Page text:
Your children want to meet the new children:  Have them draw pictures for the new children, welcome home signs and the like.  They can make a card and put their own photo on it so the new children can review the names of their new acquaintances.  You could call ahead and arrange a time to stop by to deliver the offerings in person.  Keep it short and simple.  Leave your car running, jump out, deliver, chat for a moment, and head home.  If things are going well for the family, they can invite you to stay.  If not, you know you’ve loved on them without completely disrupting the children.


Your curiosity:  You know it killed the cat, right?  Don’t ask personal questions about the children right in front of them.  Even when they don’t yet speak English, your expressions, the change in tone and key words they may have learned alert them to the fact that you are talking about them.  Save it for when it’s just you and the adult family member or friend.


They are the family you go to in a crisis:  Please consider that their newly adoptive status puts them in ‘crisis’ mode upon arrival home, and ‘high-alert’ for the next several months.  There are language barriers, sleep problems, behavioral issues, poor character traits coming out, feeing and disciplinary battles, not to mention bonding and attachment being pursued 24 hours a day.  Your friends are pouring every ounce of energy they can muster into their family.  There is next to nothing left in reserve, and won’t be for a long time.  They are happy, but still in crisis/high-alert.  This is a good time to find some other means of support for whatever you are struggling with.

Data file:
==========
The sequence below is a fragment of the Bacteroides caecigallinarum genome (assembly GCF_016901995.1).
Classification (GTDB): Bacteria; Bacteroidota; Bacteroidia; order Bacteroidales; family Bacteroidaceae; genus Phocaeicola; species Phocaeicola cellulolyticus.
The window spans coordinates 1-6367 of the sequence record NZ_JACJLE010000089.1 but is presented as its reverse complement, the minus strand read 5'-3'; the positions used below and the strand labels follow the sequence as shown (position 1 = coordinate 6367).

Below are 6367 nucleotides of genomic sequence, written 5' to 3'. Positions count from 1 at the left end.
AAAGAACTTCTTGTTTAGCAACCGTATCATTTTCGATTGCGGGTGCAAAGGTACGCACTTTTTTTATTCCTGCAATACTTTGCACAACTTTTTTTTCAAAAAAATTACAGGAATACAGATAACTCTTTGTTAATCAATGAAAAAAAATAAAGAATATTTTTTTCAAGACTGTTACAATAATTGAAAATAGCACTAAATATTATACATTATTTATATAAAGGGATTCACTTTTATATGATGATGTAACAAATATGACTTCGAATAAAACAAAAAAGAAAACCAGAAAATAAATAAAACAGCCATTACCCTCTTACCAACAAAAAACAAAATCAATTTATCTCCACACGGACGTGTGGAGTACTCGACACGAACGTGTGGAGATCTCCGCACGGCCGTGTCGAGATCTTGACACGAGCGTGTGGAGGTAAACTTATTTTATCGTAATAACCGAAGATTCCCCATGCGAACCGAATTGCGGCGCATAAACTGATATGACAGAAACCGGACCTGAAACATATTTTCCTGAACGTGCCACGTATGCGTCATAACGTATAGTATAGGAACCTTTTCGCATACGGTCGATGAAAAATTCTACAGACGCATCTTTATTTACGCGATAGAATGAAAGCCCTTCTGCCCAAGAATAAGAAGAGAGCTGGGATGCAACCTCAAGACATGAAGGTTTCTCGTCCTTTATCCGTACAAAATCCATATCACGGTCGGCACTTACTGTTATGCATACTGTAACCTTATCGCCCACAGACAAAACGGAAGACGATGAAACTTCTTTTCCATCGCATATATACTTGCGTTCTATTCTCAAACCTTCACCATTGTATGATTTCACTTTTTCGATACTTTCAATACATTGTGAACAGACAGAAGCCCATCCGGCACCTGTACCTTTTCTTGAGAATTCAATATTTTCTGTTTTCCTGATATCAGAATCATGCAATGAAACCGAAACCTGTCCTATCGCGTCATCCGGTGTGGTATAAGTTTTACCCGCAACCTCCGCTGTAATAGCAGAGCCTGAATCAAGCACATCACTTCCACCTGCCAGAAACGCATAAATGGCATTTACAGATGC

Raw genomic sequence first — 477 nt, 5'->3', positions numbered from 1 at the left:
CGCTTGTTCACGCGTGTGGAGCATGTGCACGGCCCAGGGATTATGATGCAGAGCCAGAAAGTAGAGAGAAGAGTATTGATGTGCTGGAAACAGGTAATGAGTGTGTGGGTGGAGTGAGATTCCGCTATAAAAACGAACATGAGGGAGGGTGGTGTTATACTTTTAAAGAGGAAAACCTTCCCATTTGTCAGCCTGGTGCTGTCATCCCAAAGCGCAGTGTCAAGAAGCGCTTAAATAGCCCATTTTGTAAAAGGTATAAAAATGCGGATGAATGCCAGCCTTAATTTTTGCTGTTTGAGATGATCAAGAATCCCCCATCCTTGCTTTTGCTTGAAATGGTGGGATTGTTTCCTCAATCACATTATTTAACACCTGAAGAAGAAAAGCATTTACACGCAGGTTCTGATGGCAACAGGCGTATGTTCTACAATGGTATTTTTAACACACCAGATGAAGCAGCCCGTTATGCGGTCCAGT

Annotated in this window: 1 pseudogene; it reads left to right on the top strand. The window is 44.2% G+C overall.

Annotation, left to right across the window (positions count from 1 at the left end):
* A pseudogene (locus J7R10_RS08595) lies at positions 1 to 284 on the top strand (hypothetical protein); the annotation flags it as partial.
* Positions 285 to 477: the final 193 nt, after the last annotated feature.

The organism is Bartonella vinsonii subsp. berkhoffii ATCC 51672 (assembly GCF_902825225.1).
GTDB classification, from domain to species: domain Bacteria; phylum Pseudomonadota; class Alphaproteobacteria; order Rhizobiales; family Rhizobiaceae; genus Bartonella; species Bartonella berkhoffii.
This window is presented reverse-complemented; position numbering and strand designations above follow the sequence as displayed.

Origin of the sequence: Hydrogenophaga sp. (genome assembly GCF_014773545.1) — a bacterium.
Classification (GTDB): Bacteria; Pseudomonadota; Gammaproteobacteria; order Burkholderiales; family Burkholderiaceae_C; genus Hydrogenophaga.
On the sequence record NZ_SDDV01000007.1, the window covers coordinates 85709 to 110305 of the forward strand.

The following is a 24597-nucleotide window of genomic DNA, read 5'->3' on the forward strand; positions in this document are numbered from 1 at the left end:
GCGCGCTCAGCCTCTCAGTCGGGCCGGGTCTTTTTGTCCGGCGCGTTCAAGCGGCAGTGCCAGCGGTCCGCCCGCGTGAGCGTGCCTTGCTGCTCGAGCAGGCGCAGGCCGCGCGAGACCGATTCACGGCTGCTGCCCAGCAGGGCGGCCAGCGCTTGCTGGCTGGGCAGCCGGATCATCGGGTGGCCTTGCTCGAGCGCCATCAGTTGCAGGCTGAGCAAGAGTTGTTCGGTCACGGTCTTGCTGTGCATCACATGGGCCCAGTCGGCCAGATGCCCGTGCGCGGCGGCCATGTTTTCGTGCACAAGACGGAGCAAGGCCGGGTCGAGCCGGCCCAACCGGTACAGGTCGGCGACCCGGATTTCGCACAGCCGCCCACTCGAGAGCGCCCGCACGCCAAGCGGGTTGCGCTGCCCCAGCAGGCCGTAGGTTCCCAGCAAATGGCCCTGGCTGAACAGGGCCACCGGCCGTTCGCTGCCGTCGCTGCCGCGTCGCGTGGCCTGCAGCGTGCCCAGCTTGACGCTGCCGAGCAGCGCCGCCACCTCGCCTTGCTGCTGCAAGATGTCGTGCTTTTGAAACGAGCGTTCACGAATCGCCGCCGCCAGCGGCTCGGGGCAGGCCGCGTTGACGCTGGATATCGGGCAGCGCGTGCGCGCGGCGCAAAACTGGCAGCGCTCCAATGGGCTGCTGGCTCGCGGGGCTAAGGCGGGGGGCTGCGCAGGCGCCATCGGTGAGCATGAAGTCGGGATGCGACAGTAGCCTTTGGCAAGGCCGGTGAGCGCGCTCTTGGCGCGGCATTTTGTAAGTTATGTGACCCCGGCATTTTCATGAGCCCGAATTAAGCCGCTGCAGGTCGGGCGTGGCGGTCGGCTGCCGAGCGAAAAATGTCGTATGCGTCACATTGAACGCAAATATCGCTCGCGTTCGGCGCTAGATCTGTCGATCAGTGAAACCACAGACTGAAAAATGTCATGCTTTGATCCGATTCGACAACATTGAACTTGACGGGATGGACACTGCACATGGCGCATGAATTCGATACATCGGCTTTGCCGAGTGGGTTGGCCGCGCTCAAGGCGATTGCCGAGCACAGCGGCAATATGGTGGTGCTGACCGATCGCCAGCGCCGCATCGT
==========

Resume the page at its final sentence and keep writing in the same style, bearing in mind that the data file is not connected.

They used to be so friendly and hospitable:  They haven’t changed, but they have permanent house guests they need to concentrate on at the moment.  They may not be able to have people over for dinner every week, or even every month for a long time.  It may even be several weeks or months before they can accept an invitation with the new children.  Don’t keep tabs; they’ll have you over when they get a grip on all the crisis issues I talked about above!


Your Two Cents:  Your friends/family are doing some strange things with their newly adopted children.  The 6 year old is in diapers, the 4 year old gets a bottle, the 3 year old doesn’t have to eat her veggies, and why in the world is the 8 year old in a pack ‘n play?  Unless you are asking with the sincerest interest in learning and being supporting with no opinions dying to come out, keep quiet.  The family has most likely read and researched to the nth degree, spoken with all kinds of families that have gone before, sought help of professionals, and really probably have a clue as to what they are doing.  Their children, no matter how cute, seemingly well adjusted, or intelligent, have come home with baggage, and it has to be managed in ways you’re not used to.


General thoughts:  Your friends/family has adopted a child.  This event should be treated no differently than the birth of a baby, regardless of the age of the new child/ren.  What would you do for friends or family who just delivered a baby?  Do the same for the newly adoptive family/children.  These children are blessings, no different than the home-grown kind, and the road the family has travelled to get them was very likely bumpier and more complicated than even a difficult pregnancy.  These children have even more reason to be welcomed and celebrated, and the family needs all the support they can get.